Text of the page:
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Foot-ferry terminal closed to passengers for next two months

By this morning, riders of the Port Orchard foot ferry will have walked across the aged former Horluck Dock for the last time, according to Kitsap Transit.

Wendy Clark-Getzin, the agency’s director of capital, said the old ferry terminal at the end of Sidney Avenue would be closed at the end of service Friday night, and will not see passengers again until its reincarnation this spring.

Beginning today, Clark-Getzin said foot-ferry riders will head a bit farther west to catch the boats off the Port of Bremerton’s guest moorage at the Port Orchard Marina, rented to Kitsap Transit while the old terminal is torn down and replaced.

Clark-Getzin said the area around the dock might be crowded and confusing over the next several weeks, as large construction trucks and other equipment take over the parking area near the Port Orchard Library, and the area surrounding the bus shelter will be closed intermittently.

Riders should be aware Kitsap Transit buses will be stopping farther back from the shelter — sometimes being rerouted around the closure — and it may take more time than usual to reach both them and the boats.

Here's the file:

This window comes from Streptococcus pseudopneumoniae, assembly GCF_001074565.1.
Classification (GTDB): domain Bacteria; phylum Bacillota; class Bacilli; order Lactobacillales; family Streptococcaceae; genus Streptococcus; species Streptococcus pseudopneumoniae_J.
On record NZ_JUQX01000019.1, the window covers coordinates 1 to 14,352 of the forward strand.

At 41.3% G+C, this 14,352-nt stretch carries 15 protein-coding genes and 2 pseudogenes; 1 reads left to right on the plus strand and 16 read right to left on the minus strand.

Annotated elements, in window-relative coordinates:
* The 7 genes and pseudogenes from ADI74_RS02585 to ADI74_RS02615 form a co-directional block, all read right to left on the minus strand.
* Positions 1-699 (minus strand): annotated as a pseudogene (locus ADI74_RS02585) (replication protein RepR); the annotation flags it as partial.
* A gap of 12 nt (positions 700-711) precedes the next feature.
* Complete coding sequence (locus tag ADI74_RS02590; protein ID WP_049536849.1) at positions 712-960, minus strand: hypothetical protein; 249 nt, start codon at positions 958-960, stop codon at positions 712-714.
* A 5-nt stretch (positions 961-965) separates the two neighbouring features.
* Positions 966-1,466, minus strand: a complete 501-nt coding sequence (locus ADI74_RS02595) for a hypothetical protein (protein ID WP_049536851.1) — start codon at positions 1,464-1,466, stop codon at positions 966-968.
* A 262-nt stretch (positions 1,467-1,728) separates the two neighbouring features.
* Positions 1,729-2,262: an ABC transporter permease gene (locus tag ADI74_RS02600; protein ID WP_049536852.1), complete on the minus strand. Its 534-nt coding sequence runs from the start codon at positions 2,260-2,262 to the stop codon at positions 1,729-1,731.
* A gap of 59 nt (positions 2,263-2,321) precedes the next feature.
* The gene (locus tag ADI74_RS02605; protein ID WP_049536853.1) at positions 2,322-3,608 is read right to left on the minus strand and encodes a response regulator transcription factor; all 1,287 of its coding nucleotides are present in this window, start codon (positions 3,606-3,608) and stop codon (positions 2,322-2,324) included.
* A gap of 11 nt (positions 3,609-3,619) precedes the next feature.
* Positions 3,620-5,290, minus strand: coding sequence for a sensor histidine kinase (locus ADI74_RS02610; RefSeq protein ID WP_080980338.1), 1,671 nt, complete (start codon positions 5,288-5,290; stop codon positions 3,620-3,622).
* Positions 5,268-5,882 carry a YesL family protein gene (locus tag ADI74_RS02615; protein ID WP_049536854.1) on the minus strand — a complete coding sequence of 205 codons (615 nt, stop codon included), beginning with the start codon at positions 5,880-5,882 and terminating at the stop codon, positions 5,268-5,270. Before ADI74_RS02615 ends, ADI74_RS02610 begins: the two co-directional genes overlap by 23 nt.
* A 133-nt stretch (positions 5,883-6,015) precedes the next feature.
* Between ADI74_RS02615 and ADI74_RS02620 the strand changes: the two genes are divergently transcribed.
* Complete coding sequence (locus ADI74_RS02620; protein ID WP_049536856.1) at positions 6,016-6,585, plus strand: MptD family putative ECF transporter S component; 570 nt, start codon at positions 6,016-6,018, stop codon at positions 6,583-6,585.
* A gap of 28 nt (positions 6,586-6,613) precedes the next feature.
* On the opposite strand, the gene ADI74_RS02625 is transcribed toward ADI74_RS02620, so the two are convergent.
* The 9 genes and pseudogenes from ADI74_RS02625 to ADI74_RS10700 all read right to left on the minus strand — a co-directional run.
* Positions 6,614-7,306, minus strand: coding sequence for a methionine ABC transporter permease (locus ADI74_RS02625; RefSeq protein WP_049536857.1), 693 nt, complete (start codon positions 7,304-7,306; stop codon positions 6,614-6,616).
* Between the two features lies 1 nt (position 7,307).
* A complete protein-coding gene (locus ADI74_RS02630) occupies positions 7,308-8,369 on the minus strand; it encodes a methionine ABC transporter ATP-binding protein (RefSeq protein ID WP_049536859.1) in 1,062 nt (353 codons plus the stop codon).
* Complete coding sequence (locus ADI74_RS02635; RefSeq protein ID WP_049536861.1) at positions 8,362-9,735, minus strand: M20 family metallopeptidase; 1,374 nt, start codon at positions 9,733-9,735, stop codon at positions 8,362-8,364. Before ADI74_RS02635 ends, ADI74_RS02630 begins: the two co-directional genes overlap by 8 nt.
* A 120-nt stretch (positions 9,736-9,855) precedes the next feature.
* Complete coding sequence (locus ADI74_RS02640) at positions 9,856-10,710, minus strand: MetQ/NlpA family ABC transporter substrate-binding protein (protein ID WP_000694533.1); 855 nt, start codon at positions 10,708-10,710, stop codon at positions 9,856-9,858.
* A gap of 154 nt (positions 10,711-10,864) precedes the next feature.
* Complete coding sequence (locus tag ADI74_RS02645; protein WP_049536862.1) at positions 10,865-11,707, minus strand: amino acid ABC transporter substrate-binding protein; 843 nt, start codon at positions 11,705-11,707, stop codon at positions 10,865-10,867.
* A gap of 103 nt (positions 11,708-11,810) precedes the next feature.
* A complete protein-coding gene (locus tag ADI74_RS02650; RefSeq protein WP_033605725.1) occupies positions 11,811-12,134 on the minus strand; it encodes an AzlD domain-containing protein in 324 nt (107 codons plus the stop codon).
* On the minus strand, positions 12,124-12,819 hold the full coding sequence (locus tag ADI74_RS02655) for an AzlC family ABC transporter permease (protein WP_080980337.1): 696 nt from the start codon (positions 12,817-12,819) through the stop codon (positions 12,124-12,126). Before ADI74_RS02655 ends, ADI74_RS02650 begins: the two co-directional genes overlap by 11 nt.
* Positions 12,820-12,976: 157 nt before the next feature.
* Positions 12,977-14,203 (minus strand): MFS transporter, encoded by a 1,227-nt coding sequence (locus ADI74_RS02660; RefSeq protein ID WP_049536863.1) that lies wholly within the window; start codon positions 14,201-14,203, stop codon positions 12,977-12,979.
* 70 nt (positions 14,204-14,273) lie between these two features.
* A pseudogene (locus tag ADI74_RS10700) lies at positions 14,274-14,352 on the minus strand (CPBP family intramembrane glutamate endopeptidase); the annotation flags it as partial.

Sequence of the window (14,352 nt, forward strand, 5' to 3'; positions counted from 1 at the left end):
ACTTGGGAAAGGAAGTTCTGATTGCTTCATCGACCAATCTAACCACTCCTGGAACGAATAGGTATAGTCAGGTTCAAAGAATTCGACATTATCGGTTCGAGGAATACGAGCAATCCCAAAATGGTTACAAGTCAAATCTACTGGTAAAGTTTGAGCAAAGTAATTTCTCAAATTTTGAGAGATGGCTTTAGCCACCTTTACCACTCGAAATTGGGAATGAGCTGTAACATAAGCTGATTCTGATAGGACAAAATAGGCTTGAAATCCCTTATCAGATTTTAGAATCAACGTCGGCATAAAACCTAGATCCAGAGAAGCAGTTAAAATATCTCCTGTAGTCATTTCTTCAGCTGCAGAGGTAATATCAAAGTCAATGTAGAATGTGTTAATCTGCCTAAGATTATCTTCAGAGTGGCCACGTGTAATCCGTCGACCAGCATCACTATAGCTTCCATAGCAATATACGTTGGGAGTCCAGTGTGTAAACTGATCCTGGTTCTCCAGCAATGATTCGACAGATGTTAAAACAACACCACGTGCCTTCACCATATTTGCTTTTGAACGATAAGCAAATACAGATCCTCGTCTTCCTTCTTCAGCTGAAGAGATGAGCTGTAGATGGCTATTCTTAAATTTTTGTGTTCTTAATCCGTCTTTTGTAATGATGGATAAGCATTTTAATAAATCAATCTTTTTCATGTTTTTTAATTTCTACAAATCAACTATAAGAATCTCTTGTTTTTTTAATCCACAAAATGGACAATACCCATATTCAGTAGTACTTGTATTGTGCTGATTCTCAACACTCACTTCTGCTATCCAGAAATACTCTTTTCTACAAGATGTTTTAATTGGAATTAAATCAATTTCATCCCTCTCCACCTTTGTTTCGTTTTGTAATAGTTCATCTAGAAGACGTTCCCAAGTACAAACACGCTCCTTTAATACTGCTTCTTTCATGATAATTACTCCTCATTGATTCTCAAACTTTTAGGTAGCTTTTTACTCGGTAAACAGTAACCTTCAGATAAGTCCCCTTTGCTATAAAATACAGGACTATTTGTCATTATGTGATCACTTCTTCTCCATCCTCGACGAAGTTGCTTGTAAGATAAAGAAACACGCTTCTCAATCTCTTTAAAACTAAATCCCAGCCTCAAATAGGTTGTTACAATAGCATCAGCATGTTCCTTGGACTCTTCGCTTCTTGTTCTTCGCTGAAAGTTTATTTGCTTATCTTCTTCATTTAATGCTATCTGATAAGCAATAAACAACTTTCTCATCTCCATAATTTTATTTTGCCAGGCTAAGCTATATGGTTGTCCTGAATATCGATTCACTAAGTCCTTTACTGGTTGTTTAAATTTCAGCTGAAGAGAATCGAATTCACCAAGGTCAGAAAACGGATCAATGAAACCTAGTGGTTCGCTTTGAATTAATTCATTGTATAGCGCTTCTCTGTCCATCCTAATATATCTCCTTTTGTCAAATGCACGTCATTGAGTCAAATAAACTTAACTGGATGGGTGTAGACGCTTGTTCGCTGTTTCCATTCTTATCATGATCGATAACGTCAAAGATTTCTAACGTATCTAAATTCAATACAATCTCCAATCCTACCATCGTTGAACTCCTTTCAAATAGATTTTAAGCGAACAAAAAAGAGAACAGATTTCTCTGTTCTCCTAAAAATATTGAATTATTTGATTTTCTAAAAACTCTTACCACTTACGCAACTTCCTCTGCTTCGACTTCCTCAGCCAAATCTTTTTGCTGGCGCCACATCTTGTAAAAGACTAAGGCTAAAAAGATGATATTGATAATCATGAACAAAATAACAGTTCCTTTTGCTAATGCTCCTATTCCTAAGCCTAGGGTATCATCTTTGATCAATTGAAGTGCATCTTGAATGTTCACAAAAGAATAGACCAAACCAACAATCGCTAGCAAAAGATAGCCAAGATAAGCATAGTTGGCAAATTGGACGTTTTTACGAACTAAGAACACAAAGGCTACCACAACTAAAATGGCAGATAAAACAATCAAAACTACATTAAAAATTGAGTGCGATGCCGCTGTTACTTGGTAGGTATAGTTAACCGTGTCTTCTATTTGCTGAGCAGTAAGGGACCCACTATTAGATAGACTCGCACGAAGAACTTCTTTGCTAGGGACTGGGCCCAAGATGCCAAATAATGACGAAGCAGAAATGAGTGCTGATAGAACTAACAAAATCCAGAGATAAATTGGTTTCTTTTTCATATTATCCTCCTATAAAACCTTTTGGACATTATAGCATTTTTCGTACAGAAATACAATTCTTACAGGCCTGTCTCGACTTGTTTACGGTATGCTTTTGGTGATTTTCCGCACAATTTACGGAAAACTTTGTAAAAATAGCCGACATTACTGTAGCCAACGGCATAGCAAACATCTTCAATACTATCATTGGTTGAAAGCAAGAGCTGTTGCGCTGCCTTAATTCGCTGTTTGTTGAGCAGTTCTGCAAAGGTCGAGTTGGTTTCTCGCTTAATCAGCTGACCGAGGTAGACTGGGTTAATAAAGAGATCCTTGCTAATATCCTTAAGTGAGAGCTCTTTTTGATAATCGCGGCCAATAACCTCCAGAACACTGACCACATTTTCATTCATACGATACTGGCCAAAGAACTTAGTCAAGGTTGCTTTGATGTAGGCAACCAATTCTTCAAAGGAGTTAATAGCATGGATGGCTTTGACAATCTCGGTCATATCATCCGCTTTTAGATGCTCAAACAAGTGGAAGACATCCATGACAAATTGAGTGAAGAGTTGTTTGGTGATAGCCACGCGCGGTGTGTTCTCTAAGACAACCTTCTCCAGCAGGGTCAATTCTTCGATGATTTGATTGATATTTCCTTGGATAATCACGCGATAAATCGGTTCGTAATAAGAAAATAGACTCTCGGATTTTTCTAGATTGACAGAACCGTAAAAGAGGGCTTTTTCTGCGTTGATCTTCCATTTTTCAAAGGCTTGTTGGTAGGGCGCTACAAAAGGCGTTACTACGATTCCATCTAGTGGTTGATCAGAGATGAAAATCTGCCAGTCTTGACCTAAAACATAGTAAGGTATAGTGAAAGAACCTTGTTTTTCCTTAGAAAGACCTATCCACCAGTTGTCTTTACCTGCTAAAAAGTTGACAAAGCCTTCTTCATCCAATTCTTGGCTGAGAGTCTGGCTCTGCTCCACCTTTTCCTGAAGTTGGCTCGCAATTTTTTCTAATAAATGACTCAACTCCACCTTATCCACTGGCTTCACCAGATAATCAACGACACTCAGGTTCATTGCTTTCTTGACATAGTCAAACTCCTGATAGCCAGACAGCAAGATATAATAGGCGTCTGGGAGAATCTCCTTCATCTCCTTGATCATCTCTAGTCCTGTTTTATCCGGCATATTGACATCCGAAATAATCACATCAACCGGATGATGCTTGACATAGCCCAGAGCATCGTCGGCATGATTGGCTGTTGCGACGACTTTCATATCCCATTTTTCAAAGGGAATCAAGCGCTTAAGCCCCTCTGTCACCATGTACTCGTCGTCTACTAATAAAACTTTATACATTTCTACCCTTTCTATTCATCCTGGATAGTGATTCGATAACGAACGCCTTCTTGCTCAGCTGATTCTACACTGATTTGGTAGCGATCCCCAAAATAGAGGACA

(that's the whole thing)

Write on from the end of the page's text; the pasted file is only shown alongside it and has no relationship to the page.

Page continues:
Signs will be posted to guide people through the area.

On Monday, crews will begin tearing down the old building and pier, then divers will help pull out all the old creosote pilings before the new structure can be put up.

Clark-Getzin a new terminal float is already being built in Tacoma, and is scheduled to be tugged up March 1, arriving in Port Orchard on March 3.

“That will be a big day,” she said, adding she is very relieved and excited to have the long-delayed and derailed project finally underway.

The hard part is far from over, however, because the project must go forward with barely another hitch if it is to be finished by mid-March, when the “fish window” begins.

Clark-Getzin said she hopes to have the project complete well before the deadline, but has worked in about a week of wiggle room just in case.

“If we can’t get it in by March 15, we’re in trouble, because we can’t step back in until July 15,” she said, explaining that the entire project is not scheduled to be done until March 28, but the last couple weeks of work will be outside of the water, and therefore not subject to the fish window.

When complete, the new facility will not only be “quite beautiful,” it will be functional as well, she said, meeting the Americans with Disabilities Act (ADA) standards with steel supports and molded concrete walking surfaces, including a shorter dock with a longer gangplank that is easier to reach by wheelchair.

Kitsap Transit first started planning an upgrade of the foot-ferry terminal in 1997, but the reduction in transportation funds after the passage of Initiative 695 sunk the organization’s plans and forced it to cancel its design contract with Parametrix, a local consulting firm.

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